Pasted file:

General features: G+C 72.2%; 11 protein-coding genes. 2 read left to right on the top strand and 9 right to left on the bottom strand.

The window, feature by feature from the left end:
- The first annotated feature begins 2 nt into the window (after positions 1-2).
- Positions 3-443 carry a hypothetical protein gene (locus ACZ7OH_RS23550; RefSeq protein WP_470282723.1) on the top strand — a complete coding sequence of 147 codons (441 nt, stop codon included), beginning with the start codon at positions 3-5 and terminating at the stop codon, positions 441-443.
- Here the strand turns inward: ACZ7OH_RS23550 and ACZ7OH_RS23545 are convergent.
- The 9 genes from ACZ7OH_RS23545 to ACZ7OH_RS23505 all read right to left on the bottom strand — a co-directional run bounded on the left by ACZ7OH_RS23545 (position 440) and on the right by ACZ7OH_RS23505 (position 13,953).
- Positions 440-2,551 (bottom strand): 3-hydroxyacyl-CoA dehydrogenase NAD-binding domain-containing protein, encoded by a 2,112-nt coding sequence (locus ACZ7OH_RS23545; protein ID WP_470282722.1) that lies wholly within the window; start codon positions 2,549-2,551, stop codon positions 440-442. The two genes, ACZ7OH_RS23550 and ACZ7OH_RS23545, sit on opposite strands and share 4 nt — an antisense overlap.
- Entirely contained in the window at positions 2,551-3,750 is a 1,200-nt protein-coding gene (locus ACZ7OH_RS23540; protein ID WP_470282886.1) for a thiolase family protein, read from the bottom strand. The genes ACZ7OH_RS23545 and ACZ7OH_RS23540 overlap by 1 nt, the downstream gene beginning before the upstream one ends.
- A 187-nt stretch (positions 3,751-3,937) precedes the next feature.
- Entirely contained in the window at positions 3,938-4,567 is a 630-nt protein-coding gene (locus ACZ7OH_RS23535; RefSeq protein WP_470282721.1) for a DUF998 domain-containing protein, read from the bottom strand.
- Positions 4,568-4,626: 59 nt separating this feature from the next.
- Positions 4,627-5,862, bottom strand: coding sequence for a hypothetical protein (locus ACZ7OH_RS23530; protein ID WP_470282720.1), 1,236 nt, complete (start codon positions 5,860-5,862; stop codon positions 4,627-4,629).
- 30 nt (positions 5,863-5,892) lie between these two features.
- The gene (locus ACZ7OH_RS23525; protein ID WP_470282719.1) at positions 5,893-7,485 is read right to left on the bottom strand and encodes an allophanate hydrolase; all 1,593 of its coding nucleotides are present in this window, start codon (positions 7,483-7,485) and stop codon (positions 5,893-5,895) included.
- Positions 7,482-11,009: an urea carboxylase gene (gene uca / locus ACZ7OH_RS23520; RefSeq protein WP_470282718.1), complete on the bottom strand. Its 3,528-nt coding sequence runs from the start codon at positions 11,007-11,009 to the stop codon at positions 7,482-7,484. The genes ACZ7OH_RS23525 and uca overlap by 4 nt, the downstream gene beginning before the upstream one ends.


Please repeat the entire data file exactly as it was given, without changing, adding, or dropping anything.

General features: G+C 72.2%; 11 protein-coding genes. 2 read left to right on the top strand and 9 right to left on the bottom strand.

The window, feature by feature from the left end:
- The first annotated feature begins 2 nt into the window (after positions 1-2).
- Positions 3-443 carry a hypothetical protein gene (locus ACZ7OH_RS23550; RefSeq protein WP_470282723.1) on the top strand — a complete coding sequence of 147 codons (441 nt, stop codon included), beginning with the start codon at positions 3-5 and terminating at the stop codon, positions 441-443.
- Here the strand turns inward: ACZ7OH_RS23550 and ACZ7OH_RS23545 are convergent.
- The 9 genes from ACZ7OH_RS23545 to ACZ7OH_RS23505 all read right to left on the bottom strand — a co-directional run bounded on the left by ACZ7OH_RS23545 (position 440) and on the right by ACZ7OH_RS23505 (position 13,953).
- Positions 440-2,551 (bottom strand): 3-hydroxyacyl-CoA dehydrogenase NAD-binding domain-containing protein, encoded by a 2,112-nt coding sequence (locus ACZ7OH_RS23545; protein ID WP_470282722.1) that lies wholly within the window; start codon positions 2,549-2,551, stop codon positions 440-442. The two genes, ACZ7OH_RS23550 and ACZ7OH_RS23545, sit on opposite strands and share 4 nt — an antisense overlap.
- Entirely contained in the window at positions 2,551-3,750 is a 1,200-nt protein-coding gene (locus ACZ7OH_RS23540; protein ID WP_470282886.1) for a thiolase family protein, read from the bottom strand. The genes ACZ7OH_RS23545 and ACZ7OH_RS23540 overlap by 1 nt, the downstream gene beginning before the upstream one ends.
- A 187-nt stretch (positions 3,751-3,937) precedes the next feature.
- Entirely contained in the window at positions 3,938-4,567 is a 630-nt protein-coding gene (locus ACZ7OH_RS23535; RefSeq protein WP_470282721.1) for a DUF998 domain-containing protein, read from the bottom strand.
- Positions 4,568-4,626: 59 nt separating this feature from the next.
- Positions 4,627-5,862, bottom strand: coding sequence for a hypothetical protein (locus ACZ7OH_RS23530; protein ID WP_470282720.1), 1,236 nt, complete (start codon positions 5,860-5,862; stop codon positions 4,627-4,629).
- 30 nt (positions 5,863-5,892) lie between these two features.
- The gene (locus ACZ7OH_RS23525; protein ID WP_470282719.1) at positions 5,893-7,485 is read right to left on the bottom strand and encodes an allophanate hydrolase; all 1,593 of its coding nucleotides are present in this window, start codon (positions 7,483-7,485) and stop codon (positions 5,893-5,895) included.
- Positions 7,482-11,009: an urea carboxylase gene (gene uca / locus ACZ7OH_RS23520; RefSeq protein WP_470282718.1), complete on the bottom strand. Its 3,528-nt coding sequence runs from the start codon at positions 11,007-11,009 to the stop codon at positions 7,482-7,484. The genes ACZ7OH_RS23525 and uca overlap by 4 nt, the downstream gene beginning before the upstream one ends.